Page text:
U.S. Secretary of State John Kerry said keeping Kobani out of ISIS’s hands was not the top priority for the coalition of nations bombarding the Sunni extremist group in Iraq and Syria.
He voiced concern over the potential fall of the besieged Kurdish enclave, also known as Ayn al-Arab, to extremist militants, but was quick to note that the city’s survival did not “define” the U.S.-led coalition’s strategy.
“Kobani is one community, and it’s a tragedy what is happening there,” Kerry told reporters during a press conference in the Egyptian capital, Cairo. “We have said from Day 1 it is going to take a period of time to bring the coalition thoroughly to the table to rebuild some of the morale and capacity of the Iraqi army and to begin to focus where we ought to be focusing first, which is in Iraq.”
Kerry’s admission comes as coalition forces steadily increase the number of air strikes targeting ISIS forces surrounding the conflict-torn city in northern Syria. If it falls under ISIS control, it will give the terrorist group a large strategic corridor running along the Turkish border.
U.S. Central Command confirmed launching three air strikes in Kobani on Sunday that “destroyed an [ISIS] fighting position and an [ISIS] staging area.” However, it appears the strikes have failed to reverse ISIS’s momentum.
Syrian Kurdish militia fighters, known locally as the Kurdish People’s Protection Units (YPG), have been battling thousands of heavily armed ISIS militants in and around Kobani for weeks. Despite exhibiting incredible tenacity, the YPG has steadily lost ground thanks to a lack of reinforcements and access to sophisticated weaponry.
Analysts have also expressed growing concern that the loss of Kobani to ISIS could reignite civil war in Turkey. Ankara continues to prevent thousands of Kurdish fighters and supplies from crossing the border into Syria — a move that sparked days of rioting across Turkey that claimed at least 33 lives.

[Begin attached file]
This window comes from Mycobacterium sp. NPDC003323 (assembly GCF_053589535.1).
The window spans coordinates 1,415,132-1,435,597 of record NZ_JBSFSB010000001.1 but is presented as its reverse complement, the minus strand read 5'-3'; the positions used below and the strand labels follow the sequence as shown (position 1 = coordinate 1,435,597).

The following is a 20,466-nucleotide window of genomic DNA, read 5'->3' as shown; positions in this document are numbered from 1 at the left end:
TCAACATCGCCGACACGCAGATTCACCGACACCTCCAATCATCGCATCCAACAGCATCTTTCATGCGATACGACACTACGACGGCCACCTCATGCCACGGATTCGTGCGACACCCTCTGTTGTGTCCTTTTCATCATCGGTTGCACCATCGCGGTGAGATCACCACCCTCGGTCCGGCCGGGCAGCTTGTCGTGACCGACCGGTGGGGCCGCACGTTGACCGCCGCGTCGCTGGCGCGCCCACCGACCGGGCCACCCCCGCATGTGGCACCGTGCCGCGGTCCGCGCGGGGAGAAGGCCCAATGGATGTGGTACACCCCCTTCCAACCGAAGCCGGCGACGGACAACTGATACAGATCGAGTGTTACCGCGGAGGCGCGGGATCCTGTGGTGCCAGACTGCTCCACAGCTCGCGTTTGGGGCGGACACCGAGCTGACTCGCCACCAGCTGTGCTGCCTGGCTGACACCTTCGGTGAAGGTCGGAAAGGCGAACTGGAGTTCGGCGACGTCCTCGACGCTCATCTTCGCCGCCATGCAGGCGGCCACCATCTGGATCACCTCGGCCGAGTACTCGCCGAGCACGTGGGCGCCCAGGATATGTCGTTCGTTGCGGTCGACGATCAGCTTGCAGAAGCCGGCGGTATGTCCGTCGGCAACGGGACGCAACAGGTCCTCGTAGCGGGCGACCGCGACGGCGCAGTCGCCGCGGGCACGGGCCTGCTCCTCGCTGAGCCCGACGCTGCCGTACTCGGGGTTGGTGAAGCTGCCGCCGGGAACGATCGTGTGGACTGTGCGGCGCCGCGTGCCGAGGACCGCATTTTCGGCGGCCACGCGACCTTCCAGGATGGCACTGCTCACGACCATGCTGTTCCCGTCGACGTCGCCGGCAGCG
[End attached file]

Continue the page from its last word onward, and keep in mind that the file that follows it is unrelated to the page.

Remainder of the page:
Cemil Bayik, who helps lead the Kurdistan Workers' Party (PKK), warned that the fall of Kobani would incite fresh insurrection in Turkey, during an interview with the New York Times published over the weekend.
“Negotiations cannot go on in an environment where they want to create a massacre in Kobani,” Bayik told the Times. “We cannot bargain for settlement on the blood of Kobani.”
The PKK, which backs the YPG, has kept a shaky cease-fire with Ankara since 2013, after three decades of bitter civil war.
Bayik went on to promise to “mobilize the guerrillas” if Turkish forces allowed a massacre to ensue after preventing Kurdish forces from entering the fight for the city. Human-rights groups and the U.N. have voiced similar concerns over an imminent humanitarian catastrophe.
If Kobani fell, up to "12,000 people, apart from the fighters, will be most likely massacred," warned U.N. envoy Staffan de Mistura on Friday.
On Sunday, ISIS boasted, in an article published by its official propaganda outlet, of taking Yezidi women as slaves during the group’s conquest of northern Iraq in August.
Human Rights Watch (HRW) confirmed the admission by ISIS. “The group has systematically separated young women and teenage girls from their families and has forced some of them to marry its fighters,” said HRW in a statement published on Sunday.